When the People's Climate March kicks off in New York City on Sunday, Sept. 21, it is sure to be a powerful and diverse assembly.
The Sequim City Council voted unanimously to kill two pending "Right to Work" (for less) ballot propositions, condemning them as "grossly invalid" and a flagrant violation of state law.
"Is this what we have come to? Divided up, as working people, based on where we came from? The president must halt the 1,000 daily deportations."
Pulling together, volunteering and pitching in when city leaders seemed unable or unwilling to - just added to the unity building during a time of profound crisis.
"The people in this crowd should have this amazing view: It's a sea of people of every culture and heritage coming together for change."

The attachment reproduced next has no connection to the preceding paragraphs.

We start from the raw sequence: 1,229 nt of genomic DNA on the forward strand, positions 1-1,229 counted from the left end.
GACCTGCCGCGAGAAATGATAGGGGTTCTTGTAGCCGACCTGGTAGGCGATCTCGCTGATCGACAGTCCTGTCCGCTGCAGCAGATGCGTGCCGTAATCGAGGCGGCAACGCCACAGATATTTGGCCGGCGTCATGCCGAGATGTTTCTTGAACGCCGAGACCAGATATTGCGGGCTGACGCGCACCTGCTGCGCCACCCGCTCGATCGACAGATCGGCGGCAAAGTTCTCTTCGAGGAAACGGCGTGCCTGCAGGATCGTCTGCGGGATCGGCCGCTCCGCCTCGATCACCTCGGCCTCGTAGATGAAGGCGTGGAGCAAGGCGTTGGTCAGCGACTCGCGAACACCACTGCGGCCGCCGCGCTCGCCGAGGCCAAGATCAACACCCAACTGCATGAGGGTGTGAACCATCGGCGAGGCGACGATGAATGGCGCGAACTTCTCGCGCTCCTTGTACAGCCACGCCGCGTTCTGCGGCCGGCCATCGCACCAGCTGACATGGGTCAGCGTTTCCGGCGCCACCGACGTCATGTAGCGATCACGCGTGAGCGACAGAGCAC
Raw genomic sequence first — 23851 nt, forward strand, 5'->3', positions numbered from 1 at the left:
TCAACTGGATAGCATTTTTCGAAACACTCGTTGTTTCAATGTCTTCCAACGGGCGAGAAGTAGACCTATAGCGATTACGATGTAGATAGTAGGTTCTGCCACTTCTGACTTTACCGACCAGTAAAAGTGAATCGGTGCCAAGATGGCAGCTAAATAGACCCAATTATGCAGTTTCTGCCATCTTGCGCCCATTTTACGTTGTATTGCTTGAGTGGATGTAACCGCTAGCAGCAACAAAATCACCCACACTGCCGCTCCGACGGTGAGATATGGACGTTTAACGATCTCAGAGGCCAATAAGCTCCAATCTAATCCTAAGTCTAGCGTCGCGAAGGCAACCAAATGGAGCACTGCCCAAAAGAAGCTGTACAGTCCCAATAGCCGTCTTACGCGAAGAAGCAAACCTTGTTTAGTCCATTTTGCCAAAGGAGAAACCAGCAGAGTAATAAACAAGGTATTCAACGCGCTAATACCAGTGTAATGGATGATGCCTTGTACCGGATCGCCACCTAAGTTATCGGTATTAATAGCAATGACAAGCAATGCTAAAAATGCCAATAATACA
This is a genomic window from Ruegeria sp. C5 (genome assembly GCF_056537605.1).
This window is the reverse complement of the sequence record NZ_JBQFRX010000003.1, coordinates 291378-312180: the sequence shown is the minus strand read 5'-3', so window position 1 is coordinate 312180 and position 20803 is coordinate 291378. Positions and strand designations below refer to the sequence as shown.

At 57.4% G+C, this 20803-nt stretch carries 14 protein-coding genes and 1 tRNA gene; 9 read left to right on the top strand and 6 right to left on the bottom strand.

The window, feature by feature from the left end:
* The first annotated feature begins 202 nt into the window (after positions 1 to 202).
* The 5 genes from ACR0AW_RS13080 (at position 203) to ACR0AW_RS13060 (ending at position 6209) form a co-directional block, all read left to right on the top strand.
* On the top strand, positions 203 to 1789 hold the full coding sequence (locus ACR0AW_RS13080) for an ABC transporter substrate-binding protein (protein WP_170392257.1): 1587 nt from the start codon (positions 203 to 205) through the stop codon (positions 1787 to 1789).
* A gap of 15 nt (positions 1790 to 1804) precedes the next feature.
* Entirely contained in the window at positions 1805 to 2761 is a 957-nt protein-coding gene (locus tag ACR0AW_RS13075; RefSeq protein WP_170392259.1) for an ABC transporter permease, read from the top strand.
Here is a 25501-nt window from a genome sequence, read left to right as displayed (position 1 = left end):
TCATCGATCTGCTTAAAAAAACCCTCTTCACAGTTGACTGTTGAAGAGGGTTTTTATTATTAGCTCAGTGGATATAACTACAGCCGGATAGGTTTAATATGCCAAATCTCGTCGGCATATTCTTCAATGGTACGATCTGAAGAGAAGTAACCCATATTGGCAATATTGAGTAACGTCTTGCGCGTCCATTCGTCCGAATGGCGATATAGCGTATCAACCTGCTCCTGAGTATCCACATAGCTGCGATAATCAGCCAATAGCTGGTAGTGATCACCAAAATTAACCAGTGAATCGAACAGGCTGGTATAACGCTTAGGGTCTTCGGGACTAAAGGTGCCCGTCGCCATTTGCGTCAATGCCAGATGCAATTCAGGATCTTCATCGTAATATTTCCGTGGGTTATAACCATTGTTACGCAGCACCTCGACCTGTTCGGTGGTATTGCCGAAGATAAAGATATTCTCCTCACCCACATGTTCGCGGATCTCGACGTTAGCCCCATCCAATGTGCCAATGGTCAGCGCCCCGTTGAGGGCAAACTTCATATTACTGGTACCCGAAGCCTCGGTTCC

"I wanted to raise awareness about this issue and to support the people of Ferguson to let them know there are people here on the west coast who care about them."
"Working people will suffer disproportionately from the current patterns of investment and neglect that do not prioritize good jobs, clean air, and healthy communities."
They walked in silence holding signs that read "Hands Up - Don't Shoot" and posters with the names of victims of police brutality from around the country including New Haven.
The high level of tension in the town resulting from the Aug. 9 police killing of an unarmed Michael Brown, 17, has created an extremely volatile situation.
Participants explained why they are going: "To deliver aid to our brothers and sisters in Cuba as a direct challenge to the U.S. government's cruel and immoral economic blockade."